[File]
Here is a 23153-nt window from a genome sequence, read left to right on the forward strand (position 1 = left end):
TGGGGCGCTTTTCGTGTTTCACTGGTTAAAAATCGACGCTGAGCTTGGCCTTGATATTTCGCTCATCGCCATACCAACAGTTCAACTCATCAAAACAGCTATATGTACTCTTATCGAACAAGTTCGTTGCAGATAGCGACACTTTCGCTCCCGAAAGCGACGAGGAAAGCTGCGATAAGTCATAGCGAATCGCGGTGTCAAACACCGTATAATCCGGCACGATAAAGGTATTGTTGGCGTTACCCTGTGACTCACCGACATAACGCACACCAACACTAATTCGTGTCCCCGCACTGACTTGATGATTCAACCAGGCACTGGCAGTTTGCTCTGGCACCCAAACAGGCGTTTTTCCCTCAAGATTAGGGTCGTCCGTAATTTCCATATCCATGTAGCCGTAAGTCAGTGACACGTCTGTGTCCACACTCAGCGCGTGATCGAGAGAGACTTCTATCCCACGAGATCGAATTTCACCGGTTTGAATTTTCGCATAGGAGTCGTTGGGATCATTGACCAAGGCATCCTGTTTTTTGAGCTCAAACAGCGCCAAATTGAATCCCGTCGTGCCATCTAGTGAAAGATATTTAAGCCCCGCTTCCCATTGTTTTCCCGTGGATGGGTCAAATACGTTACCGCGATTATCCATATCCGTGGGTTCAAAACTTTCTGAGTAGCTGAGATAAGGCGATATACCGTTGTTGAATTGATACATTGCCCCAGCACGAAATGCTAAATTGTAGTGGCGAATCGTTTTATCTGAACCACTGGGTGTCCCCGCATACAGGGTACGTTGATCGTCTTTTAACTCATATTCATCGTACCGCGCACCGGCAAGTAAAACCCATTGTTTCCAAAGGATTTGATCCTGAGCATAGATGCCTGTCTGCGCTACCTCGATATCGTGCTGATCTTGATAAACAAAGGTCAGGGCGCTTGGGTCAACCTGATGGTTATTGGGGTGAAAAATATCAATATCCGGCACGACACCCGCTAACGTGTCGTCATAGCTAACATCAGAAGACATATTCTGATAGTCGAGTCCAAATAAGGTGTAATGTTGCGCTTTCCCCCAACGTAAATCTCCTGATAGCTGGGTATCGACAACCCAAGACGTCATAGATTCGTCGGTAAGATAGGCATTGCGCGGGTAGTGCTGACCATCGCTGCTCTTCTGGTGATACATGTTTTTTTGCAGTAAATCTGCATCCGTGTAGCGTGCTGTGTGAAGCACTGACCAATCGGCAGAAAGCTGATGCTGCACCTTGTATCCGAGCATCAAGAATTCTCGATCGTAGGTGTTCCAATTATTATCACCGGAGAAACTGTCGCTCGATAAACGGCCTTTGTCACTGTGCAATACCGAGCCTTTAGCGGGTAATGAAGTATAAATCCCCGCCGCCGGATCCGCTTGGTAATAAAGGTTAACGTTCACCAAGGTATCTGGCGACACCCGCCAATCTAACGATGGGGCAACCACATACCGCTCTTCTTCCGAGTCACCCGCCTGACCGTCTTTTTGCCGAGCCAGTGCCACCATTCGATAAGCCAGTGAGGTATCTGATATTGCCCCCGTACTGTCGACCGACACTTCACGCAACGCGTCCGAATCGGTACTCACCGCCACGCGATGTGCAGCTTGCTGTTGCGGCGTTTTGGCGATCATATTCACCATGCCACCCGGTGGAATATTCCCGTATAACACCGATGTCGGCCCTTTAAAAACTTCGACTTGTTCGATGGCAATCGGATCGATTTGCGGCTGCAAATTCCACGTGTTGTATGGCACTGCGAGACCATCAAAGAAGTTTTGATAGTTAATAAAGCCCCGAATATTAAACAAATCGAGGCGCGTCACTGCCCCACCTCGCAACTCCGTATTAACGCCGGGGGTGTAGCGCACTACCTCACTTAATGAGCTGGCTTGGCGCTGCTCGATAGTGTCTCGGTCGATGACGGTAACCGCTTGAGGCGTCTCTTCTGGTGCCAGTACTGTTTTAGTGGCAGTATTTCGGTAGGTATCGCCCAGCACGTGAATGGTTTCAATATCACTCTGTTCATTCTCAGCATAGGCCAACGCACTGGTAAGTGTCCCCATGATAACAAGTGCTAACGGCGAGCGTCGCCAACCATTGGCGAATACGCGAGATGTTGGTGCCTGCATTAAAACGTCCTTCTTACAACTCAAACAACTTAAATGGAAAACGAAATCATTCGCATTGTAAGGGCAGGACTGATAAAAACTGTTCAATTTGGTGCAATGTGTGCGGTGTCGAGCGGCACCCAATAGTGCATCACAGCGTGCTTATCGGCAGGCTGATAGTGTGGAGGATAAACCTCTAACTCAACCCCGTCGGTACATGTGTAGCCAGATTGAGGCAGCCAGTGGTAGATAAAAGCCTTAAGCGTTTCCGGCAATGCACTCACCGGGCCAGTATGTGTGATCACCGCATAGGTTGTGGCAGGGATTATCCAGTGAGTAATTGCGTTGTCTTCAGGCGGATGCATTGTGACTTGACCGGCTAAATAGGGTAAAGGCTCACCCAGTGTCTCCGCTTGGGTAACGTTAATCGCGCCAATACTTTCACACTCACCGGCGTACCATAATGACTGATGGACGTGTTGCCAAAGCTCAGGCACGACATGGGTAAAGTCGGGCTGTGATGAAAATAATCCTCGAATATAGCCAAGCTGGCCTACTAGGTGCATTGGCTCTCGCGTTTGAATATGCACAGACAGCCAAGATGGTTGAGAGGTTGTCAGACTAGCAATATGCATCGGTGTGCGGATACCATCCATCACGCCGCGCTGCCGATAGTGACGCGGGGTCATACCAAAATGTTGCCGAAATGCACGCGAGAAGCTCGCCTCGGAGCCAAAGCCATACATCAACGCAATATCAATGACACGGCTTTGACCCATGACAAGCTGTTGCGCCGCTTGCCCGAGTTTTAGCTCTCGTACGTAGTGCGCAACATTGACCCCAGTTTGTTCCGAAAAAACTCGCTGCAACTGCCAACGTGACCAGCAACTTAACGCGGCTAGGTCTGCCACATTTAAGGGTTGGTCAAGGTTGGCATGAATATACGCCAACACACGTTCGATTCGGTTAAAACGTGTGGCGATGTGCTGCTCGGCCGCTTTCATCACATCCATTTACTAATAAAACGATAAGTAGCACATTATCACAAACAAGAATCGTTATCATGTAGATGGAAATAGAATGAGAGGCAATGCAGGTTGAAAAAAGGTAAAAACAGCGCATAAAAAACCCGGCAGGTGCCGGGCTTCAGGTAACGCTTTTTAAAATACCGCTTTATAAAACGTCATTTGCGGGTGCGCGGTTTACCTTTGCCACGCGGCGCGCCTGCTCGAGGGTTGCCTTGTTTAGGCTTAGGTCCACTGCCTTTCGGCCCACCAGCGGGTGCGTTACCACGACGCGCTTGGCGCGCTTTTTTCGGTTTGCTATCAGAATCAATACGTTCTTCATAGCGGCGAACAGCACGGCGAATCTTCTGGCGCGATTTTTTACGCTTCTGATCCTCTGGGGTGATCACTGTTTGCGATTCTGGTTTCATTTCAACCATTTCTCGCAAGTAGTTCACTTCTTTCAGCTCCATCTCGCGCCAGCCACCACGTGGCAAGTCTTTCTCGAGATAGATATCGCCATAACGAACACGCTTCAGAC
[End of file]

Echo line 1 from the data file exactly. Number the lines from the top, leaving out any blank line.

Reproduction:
Here is a 23153-nt window from a genome sequence, read left to right on the forward strand (position 1 = left end):